For the reasons stated above, it is necessary to identify the most sensitive and specific diagnostic procedure to detect hyperfunctioning parathyroid glands. The currently most widespread preoperative imaging procedure is the combination of [99mTc]Tc-MIBI scintigraphy and cervical ultrasonography (cUS), yielding a sensitivity of 81–95% [21, 22], which is mainly contributed by [99mTc]Tc-MIBI scintigraphy. Cervical ultrasonography can be combined with targeted fine-needle aspiration (FNA) cytology and detection of PTH in the aspirate (FNA-PTH) in order to increase specificity and confirm the diagnosis of hyperfunctioning parathyroid lesions in sonographically accessible locations [23]. Fine-needle aspiration cytology is recommended in highly selected cases, e.g., atypical cUS presentation and uninformative [99mTc]Tc-MIBI. In case of negative standard imaging, second-line imaging may be performed, such as N-[(18F)fluoromethyl]-2-hydroxy-N,N-dimethylethanaminium ([18F]FCH or [18F]fluorocholine) PET/CT, L-[methyl-11C]methionine ([11C]MET) PET/CT, [11C]2-hydroxy-N,N,N-trimethylethanamium ([11C]CH) PET/CT, so-called four-dimensional computed tomography (4D-CT), MRI, [18F]fluorocholine PET/4D-CT or [18F]fluorocholine PET/MRI. [18F]fluorocholine PET/CT is also considered a potential “alternative” first-line method whenever possible, as it appears to be an effective technique even in patients with negative or equivocal standard imaging findings. It is particularly useful in patients with sHPT [24,25,26]. Before revision surgery and/or in the case of negative imaging techniques, invasive techniques, such as selective venous sampling or selective arteriography, may be performed.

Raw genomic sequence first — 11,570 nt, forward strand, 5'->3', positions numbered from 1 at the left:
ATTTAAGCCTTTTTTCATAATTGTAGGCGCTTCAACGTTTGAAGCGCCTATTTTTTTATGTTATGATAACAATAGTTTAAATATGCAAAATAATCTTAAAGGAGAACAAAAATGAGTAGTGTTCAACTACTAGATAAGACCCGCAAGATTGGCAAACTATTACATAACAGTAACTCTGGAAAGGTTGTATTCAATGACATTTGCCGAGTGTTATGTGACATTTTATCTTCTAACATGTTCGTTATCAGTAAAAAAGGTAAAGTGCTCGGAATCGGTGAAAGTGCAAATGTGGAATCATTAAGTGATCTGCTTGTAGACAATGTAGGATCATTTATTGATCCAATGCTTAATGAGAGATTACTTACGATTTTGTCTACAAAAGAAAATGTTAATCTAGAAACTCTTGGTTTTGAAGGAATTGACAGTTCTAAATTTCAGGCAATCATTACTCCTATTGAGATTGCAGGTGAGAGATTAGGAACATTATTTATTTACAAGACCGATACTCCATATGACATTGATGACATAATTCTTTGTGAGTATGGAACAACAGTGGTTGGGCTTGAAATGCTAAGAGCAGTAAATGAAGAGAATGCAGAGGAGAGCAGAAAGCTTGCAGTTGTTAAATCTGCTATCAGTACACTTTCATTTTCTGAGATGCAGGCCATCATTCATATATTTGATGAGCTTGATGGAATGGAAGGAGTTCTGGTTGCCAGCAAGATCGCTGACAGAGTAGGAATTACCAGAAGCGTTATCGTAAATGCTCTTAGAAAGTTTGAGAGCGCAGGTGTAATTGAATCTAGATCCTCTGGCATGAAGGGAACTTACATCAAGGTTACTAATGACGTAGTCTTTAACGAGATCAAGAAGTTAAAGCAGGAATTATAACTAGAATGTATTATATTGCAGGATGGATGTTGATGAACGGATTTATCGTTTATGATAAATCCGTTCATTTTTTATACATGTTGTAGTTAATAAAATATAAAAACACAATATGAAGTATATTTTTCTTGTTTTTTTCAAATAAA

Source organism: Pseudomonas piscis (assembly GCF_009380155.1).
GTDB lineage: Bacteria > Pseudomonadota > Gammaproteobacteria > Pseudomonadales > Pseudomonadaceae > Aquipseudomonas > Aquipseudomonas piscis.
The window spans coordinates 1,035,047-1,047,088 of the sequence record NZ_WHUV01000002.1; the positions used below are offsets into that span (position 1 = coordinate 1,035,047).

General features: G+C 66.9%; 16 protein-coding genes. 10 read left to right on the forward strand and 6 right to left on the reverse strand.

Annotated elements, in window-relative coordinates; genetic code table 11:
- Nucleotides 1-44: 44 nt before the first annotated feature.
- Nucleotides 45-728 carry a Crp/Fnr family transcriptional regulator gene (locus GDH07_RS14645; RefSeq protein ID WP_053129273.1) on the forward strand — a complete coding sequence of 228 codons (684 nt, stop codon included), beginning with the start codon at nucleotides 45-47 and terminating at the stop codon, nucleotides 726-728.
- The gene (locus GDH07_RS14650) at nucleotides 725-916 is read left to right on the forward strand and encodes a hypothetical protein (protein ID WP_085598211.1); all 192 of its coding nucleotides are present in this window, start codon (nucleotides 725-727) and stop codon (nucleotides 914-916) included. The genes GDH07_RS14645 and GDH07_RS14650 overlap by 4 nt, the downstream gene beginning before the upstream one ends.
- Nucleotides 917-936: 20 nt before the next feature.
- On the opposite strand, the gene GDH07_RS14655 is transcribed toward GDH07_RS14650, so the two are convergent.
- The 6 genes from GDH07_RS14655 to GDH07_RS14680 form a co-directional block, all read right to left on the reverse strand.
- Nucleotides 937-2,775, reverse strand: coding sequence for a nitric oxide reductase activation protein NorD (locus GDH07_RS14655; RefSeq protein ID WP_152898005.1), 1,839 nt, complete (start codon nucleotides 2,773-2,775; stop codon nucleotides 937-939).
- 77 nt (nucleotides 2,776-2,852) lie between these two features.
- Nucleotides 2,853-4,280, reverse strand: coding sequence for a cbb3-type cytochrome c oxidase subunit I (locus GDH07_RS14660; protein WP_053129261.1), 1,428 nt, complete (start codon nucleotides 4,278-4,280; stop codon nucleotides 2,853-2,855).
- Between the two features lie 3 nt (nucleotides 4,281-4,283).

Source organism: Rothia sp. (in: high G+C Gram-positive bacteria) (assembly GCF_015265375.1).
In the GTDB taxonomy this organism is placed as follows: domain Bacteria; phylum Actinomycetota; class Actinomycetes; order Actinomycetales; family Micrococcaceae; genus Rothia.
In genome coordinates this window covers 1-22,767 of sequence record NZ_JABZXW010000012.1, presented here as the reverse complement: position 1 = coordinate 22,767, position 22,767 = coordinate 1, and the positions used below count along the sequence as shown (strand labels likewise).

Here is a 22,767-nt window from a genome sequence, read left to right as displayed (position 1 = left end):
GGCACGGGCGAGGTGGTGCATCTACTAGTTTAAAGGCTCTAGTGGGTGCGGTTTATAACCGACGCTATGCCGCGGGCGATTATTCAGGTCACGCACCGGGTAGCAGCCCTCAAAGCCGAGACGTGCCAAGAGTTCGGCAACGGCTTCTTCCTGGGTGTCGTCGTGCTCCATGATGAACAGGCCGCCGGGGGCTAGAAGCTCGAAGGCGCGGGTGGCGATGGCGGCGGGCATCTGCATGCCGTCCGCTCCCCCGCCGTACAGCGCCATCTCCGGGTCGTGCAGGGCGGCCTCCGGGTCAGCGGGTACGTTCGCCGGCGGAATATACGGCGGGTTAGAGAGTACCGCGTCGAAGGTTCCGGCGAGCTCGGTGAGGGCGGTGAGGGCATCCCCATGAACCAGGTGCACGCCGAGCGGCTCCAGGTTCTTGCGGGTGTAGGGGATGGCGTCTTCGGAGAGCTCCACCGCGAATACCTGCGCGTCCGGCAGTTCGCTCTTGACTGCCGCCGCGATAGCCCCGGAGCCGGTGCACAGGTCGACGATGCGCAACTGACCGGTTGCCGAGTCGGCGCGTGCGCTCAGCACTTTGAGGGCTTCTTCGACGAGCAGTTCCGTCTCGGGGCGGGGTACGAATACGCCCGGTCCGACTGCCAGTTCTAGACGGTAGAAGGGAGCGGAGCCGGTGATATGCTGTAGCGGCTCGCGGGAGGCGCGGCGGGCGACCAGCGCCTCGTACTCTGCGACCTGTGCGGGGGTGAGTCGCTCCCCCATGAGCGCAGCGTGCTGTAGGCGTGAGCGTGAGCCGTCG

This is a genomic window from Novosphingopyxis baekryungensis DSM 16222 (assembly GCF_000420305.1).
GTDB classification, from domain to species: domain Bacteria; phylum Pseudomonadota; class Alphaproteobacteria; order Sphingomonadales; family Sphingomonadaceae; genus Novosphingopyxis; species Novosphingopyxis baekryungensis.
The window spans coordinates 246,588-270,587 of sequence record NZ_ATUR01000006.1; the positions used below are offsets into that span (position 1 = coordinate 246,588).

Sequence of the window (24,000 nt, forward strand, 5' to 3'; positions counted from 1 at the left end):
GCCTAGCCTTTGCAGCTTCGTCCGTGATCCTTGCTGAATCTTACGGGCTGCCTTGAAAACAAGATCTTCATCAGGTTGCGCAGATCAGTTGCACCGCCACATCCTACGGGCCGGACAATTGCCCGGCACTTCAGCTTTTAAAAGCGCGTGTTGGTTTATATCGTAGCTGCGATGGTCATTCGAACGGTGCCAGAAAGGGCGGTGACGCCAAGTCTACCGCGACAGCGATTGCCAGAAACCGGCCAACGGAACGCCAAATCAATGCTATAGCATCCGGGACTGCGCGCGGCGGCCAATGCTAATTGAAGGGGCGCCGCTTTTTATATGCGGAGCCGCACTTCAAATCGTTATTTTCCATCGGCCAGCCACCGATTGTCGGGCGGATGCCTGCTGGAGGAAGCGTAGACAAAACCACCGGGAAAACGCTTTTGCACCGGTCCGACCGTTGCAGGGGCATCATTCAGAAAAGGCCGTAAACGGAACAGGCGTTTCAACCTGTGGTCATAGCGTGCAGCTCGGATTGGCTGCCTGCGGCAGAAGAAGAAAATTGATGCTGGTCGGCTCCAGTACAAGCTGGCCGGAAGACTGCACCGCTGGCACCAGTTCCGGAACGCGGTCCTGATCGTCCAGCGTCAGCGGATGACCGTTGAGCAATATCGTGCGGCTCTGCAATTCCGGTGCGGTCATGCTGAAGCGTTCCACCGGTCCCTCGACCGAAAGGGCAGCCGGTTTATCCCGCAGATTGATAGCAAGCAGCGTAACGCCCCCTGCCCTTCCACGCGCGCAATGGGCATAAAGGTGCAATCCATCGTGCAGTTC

The EANM practice guidelines for parathyroid imaging are written for nuclear medicine practitioners to promote the use of optimal parathyroid imaging based on current knowledge. The purpose of these recommendations is to assist in the performance, the correct interpretation, and reporting of the results of the parathyroid imaging.